Then, after awhile, you’ll be promoted to head up to a special unit being formed, Gretton described, with a gleam in his eye.I can’t give you many details right now, but it’ll be your cup of tea, that’s for certain.

Then I look forward to the time when you think I’m ready for such an undertaking, sir, Hathaway said.

The officers respectfully shook hands.

You will report to Dartmouth on the first of the month, Lieutenant Commander, Gretton explained.He handed him an envelope.Your temporary orders are inside.After that, it will be just a matter of training and deployment.I must warn you, Mr. Hathaway, that your status and posting may be changed without a moment’s notice, so stay sharp.Understand?

Richard grinned.Yes, sir, Admiral.

Now be on your way, Richard, Gretton closed the meeting warmly.I look forward to working with you and perhaps we can give the Nazis a few surprises.

Hathaway retrieved his coat, came to attention, and then let himself out.He walked down the hallway again, but this time there was a noticeable change in his strides.Richard felt needed and that was something he hadn’t experienced in a very long time.

As Hathaway stepped outside, it was still snowing and when he looked at his watch, Richard was stunned to discover in was almost 3 o’clock in the morning.After a bus ride and a brisk walk, he took the train from Waterloo Station to Millbay Docks in Plymouth, and then walked home.The precipitation had changed to rain, just as he stepped through the front door.Hathaway looked at his watch again and couldn’t believe it was after 6 o’clock in the morning.

Is that you, Dad? came his son’s excited call from the library.

It is indeed, Ian, Richard replied.

The boy ran into the foyer, where he stopped suddenly, his mouth open and eyes wide.Simply smashing!I’ve never seen you in your uniform before.

Richard stood up straight and posed in an exaggerated profile stance.You never realized your father could look this good, did you?

Ian laughed and hugged his father.You’re so silly, Dad.

Richard picked the boy up and groaned.Oh, you’re getting much too big for this old man to pick up anymore.

Still, Ian loved it anyway, for his father had been carrying him over his shoulder for more than twelve years now.It was a tradition he hoped would never end, even though he suspected it would soon.

Richard put him back down and fluffed his son’s hair.So where’s your Mum?

Right here, Richard, Caroline replied coolly as she came down the staircase.

Hello, dear, her husband said cautiously.

Caroline didn’t say anything more, but her disapproving scowl spoke volumes.

Richard could tell she was not exactly in a good mood, so he slipped by her and continued up the stairs.In the master bedroom, he carefully took off his uniform.Now that Hathaway had officially been called up, he would take all his uniforms to the tailors that afternoon, for some minor alterations and pressing.

Caroline followed Ian into the library, where the boy returned to studying a huge globe suspended from an ancient mariner’s stand near his father’s roll-top desk.

What place has caught your attention this time? she asked.

Some place warm, Ian replied.Any place warm, for that matter.

His mother chuckled.Yes, I could do with a bit of sunshine myself.

Mummy, in England the clouds sit on your head all the time, Ian lamented as he stared out the window.The snow flurries had turned to rain, which was coming down in sheets, obscuring his view of the street.

His mother put her arms around her son and gave him a big hug.Well, at least it isn’t snowing any more.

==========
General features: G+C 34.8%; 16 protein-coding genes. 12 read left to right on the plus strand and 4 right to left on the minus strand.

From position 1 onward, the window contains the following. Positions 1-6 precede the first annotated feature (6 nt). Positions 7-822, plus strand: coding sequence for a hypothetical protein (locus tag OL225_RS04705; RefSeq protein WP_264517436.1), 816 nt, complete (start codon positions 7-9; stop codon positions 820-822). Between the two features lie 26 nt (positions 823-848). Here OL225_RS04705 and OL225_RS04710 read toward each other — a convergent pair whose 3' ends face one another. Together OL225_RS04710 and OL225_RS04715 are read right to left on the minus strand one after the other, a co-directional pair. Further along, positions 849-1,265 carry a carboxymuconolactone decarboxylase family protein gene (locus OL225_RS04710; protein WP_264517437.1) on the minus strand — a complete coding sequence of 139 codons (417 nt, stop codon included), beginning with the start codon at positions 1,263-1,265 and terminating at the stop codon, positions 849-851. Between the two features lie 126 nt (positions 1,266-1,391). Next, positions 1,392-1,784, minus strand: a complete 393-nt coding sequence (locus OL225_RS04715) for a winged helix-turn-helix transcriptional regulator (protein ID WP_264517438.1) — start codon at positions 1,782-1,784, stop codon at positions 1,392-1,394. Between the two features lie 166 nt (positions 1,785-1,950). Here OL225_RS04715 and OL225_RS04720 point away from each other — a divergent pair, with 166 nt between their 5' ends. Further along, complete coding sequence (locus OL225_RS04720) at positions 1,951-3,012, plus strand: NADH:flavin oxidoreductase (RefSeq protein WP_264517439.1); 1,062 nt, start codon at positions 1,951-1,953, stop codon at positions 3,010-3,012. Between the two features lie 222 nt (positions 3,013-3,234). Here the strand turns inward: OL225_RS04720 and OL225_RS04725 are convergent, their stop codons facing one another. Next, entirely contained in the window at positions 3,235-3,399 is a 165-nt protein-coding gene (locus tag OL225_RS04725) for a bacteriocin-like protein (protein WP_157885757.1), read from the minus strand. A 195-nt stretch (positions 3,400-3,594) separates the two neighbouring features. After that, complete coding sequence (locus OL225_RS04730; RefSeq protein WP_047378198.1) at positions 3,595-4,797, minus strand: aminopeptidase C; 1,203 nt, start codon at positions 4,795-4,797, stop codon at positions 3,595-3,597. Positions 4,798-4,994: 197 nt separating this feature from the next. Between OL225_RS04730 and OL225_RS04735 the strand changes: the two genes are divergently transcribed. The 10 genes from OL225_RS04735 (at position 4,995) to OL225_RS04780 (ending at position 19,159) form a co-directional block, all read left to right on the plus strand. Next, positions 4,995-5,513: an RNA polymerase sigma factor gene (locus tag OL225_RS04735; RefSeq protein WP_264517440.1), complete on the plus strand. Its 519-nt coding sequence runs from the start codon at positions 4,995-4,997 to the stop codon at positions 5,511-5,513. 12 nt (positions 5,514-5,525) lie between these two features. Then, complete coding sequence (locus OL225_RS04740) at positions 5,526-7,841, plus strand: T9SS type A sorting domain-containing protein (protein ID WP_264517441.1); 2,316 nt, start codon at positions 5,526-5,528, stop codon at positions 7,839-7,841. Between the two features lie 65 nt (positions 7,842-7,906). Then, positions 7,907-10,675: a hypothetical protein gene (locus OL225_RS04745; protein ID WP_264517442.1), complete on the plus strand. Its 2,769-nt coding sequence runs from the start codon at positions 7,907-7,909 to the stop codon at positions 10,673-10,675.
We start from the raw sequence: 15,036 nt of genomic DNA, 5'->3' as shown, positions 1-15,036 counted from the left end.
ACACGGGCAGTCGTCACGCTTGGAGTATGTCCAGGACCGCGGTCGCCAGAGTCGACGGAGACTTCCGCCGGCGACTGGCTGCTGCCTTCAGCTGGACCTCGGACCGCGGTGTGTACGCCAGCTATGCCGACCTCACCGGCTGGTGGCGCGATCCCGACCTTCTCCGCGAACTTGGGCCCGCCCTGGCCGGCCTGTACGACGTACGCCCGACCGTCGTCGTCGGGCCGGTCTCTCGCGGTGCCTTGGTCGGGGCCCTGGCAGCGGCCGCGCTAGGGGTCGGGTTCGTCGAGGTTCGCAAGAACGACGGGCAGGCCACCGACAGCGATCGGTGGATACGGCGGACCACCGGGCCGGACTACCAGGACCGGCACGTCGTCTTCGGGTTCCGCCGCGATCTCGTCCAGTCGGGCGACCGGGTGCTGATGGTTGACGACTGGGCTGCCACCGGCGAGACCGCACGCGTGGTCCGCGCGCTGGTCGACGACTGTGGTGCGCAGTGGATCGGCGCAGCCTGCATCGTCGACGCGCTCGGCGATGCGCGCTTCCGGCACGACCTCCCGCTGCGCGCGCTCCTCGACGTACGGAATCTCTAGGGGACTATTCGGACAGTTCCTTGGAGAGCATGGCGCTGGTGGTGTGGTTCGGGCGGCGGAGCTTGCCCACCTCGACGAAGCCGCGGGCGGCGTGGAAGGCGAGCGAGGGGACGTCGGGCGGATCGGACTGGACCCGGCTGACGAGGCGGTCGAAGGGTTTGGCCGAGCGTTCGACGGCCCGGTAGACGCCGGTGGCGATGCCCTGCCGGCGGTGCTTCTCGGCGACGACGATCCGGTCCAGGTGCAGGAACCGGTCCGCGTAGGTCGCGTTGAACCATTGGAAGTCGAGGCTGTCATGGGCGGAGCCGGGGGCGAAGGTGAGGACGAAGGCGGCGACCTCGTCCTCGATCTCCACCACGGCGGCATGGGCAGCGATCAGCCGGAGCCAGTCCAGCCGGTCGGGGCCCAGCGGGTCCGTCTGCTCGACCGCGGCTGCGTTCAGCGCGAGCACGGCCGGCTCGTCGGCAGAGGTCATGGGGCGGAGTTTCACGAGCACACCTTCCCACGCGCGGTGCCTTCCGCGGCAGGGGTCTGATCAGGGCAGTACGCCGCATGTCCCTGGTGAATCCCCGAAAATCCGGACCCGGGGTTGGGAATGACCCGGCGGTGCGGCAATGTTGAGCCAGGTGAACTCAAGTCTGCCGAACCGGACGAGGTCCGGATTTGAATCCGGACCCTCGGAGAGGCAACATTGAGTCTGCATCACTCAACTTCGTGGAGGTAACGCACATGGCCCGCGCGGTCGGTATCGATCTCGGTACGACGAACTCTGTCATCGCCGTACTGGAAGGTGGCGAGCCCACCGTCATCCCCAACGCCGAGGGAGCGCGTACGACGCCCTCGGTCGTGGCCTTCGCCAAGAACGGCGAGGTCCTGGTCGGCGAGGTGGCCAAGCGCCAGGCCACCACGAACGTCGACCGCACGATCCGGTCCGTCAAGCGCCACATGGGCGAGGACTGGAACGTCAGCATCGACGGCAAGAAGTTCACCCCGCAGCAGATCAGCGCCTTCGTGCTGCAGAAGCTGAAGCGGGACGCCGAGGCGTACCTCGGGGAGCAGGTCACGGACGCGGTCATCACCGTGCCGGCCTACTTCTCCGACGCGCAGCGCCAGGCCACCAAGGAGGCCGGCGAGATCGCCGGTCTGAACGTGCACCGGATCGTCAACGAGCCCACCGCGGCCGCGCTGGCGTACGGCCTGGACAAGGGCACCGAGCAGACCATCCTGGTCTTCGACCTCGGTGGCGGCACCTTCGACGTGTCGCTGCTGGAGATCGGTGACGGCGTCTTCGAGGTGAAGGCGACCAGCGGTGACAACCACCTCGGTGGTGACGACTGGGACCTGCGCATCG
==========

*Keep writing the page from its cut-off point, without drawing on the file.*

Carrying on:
But I liked the snow, Ian reminded her.

Oh, that’s right, she remembered.

Ian pouted even more.

Now what’s wrong, honey? his mother asked.

I don’t want to go away to school, Mum, he said.

She kissed his forehead.I know you don’t, dearest, but Eton is the finest school in all of England and you are a very smart boy.It’s the best place for you right now, what with your father forced to put on a uniform again.Who knows where this war might take him and for how long?

Ian sighed and said, I shall miss you both terribly.

As we shall miss you too, silly boy, she said, cuddling with him.Caroline was suddenly quite sad, for her Ian was growing up very fast and soon he wouldn’t want to snuggle with his dear old mum, but would be courting pretty girls his own age.

It was smashing to be with both you and dad over the holidays, though, wasn’t it? Ian said with a huge smile.

Yes, his mother replied.It was a nice change for your father to actually be home for awhile.

Now, Mum, don’t say it like that, Ian gently scolded her.Father is the head of a rather important company, you know, and he does have a lot of responsibilities, especially with this war and all.You mustn’t add to his worries.

Her son imitated her trademark scowl, which sent Caroline into fits of laughter.She chased him around the desk, out of the library and through the study, before Ian dodged to his left into the kitchen.His mother thought he would continue into the dining room, but instead the boy headed straight for the cookie jar.By the time she doubled back, Ian was sitting at the breakfast table enjoying his pilfered treat.

You are too smart and too fast for me, young man, Caroline said while wagging her finger at him.

He flicked some crumbs away from his lips and said, Yes, I know.

A little conceited too, I think, she added.

Ian exaggerated his smile, showing teeth.

Are you all packed, young man? his father inquired as he joined them in the kitchen, no longer in uniform.

The smile vanished.Yes, Father, all packed.

Caroline was standing with her hands on her hips, the scowl having returned.

Richard sighed and said, I’m sorry I got home so late, dearest.Admiral Gretton didn’t see me until midnight and by the time the meeting was over, it was way past two in the morning.You know the trains are staggering their schedules now, so it took forever to reach Plymouth.